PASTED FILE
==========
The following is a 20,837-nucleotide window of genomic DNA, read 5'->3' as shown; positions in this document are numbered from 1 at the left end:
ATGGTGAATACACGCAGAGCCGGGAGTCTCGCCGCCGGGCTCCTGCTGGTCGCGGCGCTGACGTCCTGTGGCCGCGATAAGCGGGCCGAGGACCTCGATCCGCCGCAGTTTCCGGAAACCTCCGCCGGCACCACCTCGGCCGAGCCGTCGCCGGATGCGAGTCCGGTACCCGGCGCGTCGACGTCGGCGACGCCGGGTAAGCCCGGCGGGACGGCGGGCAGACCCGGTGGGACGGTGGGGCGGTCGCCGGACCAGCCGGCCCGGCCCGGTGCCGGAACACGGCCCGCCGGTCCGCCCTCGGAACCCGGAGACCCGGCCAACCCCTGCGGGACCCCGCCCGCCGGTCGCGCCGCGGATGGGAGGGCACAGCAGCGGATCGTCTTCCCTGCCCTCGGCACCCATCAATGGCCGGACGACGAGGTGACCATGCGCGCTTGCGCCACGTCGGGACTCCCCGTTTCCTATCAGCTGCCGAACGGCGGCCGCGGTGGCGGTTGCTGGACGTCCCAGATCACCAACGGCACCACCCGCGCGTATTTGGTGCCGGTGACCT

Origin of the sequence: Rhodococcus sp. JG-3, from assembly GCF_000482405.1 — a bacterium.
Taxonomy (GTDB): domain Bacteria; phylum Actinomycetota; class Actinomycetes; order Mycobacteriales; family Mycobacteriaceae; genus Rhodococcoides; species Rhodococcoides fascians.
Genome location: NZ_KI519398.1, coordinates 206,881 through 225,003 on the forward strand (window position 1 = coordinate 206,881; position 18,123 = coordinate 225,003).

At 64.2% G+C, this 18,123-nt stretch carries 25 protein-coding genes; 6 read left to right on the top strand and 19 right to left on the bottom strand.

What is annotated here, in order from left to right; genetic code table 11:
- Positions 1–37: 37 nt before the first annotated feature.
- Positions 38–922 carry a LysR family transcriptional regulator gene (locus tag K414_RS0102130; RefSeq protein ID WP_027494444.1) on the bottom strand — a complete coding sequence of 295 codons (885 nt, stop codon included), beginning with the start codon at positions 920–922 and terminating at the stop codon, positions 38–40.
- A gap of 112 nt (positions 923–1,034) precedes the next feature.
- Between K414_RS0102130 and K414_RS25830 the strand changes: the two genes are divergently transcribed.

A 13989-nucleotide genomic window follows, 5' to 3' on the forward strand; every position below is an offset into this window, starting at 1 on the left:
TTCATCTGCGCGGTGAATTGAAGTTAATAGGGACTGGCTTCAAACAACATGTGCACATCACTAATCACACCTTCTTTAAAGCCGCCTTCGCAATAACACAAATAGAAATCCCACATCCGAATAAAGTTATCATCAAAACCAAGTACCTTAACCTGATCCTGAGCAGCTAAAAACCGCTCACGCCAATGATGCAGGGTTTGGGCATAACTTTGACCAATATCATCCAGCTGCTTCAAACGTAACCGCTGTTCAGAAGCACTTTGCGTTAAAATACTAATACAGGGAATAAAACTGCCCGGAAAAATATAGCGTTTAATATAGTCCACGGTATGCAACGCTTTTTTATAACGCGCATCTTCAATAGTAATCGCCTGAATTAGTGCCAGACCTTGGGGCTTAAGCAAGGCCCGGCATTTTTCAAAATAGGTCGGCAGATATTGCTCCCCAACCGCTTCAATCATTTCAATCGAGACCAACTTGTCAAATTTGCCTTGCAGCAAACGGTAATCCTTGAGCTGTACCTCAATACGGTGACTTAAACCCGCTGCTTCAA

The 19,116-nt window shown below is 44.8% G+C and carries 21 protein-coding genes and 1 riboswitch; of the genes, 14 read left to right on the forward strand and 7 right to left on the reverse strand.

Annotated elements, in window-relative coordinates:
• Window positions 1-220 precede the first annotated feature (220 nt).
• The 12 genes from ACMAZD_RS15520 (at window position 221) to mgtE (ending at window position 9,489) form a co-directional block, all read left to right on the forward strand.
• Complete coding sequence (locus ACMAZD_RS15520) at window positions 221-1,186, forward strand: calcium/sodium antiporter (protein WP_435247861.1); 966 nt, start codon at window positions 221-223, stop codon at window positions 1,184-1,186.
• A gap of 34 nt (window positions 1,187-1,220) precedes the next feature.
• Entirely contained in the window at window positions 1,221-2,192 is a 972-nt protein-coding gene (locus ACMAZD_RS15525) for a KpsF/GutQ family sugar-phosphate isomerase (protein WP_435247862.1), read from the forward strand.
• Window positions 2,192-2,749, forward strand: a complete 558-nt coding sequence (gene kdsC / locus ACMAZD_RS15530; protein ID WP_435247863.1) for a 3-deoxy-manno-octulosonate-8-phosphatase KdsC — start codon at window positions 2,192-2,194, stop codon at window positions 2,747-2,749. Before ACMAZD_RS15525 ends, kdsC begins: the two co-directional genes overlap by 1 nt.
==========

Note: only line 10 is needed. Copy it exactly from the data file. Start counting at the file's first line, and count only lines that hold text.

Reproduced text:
- A gap of 112 nt (positions 923–1,034) precedes the next feature.